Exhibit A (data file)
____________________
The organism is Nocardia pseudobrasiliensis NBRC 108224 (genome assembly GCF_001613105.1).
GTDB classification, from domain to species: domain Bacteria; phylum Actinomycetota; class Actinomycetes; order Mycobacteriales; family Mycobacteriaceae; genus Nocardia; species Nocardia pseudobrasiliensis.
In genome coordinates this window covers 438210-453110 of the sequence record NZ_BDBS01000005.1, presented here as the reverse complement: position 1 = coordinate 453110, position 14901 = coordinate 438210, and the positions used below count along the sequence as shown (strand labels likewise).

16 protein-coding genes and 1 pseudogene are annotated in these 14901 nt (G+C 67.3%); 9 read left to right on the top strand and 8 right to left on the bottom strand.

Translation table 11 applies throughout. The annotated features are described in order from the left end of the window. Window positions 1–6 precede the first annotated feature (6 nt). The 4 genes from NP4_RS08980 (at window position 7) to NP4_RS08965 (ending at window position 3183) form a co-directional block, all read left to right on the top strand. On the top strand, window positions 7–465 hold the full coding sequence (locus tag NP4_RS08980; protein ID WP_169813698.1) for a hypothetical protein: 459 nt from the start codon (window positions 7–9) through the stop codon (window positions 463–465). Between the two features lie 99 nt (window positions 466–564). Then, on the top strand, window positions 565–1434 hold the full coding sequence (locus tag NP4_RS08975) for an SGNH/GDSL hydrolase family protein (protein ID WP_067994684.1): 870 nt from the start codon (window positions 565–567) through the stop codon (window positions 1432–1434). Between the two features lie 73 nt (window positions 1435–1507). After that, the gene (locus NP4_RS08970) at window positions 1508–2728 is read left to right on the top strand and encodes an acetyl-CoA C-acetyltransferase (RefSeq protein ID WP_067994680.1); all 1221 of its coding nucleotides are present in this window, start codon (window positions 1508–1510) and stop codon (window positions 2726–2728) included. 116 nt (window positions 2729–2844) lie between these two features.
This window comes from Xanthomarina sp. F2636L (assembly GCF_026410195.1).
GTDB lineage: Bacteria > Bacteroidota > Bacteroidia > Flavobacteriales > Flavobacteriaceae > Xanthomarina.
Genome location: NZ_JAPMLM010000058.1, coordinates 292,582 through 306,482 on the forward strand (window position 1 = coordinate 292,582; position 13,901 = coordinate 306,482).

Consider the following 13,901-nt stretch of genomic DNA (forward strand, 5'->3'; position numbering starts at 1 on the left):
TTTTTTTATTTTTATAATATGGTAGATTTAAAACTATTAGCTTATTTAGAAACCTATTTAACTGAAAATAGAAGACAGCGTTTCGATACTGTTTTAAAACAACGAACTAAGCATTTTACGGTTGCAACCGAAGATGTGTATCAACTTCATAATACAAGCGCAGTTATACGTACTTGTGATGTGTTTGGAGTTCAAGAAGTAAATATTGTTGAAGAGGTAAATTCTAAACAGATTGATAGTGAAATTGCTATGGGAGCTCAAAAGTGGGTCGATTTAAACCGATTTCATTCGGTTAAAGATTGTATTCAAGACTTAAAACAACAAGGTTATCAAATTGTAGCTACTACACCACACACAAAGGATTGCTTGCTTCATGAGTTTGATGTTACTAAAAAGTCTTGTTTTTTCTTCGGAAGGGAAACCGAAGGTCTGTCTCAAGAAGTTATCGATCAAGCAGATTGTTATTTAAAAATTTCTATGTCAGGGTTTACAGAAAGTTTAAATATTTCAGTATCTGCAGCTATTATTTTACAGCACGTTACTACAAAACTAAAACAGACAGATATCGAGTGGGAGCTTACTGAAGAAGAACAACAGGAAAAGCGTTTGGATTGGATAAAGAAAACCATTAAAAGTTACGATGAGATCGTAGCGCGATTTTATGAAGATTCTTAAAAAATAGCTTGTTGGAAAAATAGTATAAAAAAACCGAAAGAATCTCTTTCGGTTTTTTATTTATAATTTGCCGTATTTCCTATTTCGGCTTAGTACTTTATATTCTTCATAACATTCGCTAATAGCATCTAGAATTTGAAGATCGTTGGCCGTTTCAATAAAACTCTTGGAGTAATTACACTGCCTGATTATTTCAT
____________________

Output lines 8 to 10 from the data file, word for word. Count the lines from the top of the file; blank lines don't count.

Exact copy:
Genome location: NZ_JAPMLM010000058.1, coordinates 292,582 through 306,482 on the forward strand (window position 1 = coordinate 292,582; position 13,901 = coordinate 306,482).

Consider the following 13,901-nt stretch of genomic DNA (forward strand, 5'->3'; position numbering starts at 1 on the left):
TTTTTTTATTTTTATAATATGGTAGATTTAAAACTATTAGCTTATTTAGAAACCTATTTAACTGAAAATAGAAGACAGCGTTTCGATACTGTTTTAAAACAACGAACTAAGCATTTTACGGTTGCAACCGAAGATGTGTATCAACTTCATAATACAAGCGCAGTTATACGTACTTGTGATGTGTTTGGAGTTCAAGAAGTAAATATTGTTGAAGAGGTAAATTCTAAACAGATTGATAGTGAAATTGCTATGGGAGCTCAAAAGTGGGTCGATTTAAACCGATTTCATTCGGTTAAAGATTGTATTCAAGACTTAAAACAACAAGGTTATCAAATTGTAGCTACTACACCACACACAAAGGATTGCTTGCTTCATGAGTTTGATGTTACTAAAAAGTCTTGTTTTTTCTTCGGAAGGGAAACCGAAGGTCTGTCTCAAGAAGTTATCGATCAAGCAGATTGTTATTTAAAAATTTCTATGTCAGGGTTTACAGAAAGTTTAAATATTTCAGTATCTGCAGCTATTATTTTACAGCACGTTACTACAAAACTAAAACAGACAGATATCGAGTGGGAGCTTACTGAAGAAGAACAACAGGAAAAGCGTTTGGATTGGATAAAGAAAACCATTAAAAGTTACGATGAGATCGTAGCGCGATTTTATGAAGATTCTTAAAAAATAGCTTGTTGGAAAAATAGTATAAAAAAACCGAAAGAATCTCTTTCGGTTTTTTATTTATAATTTGCCGTATTTCCTATTTCGGCTTAGTACTTTATATTCTTCATAACATTCGCTAATAGCATCTAGAATTTGAAGATCGTTGGCCGTTTCAATAAAACTCTTGGAGTAATTACACTGCCTGATTATTTCAT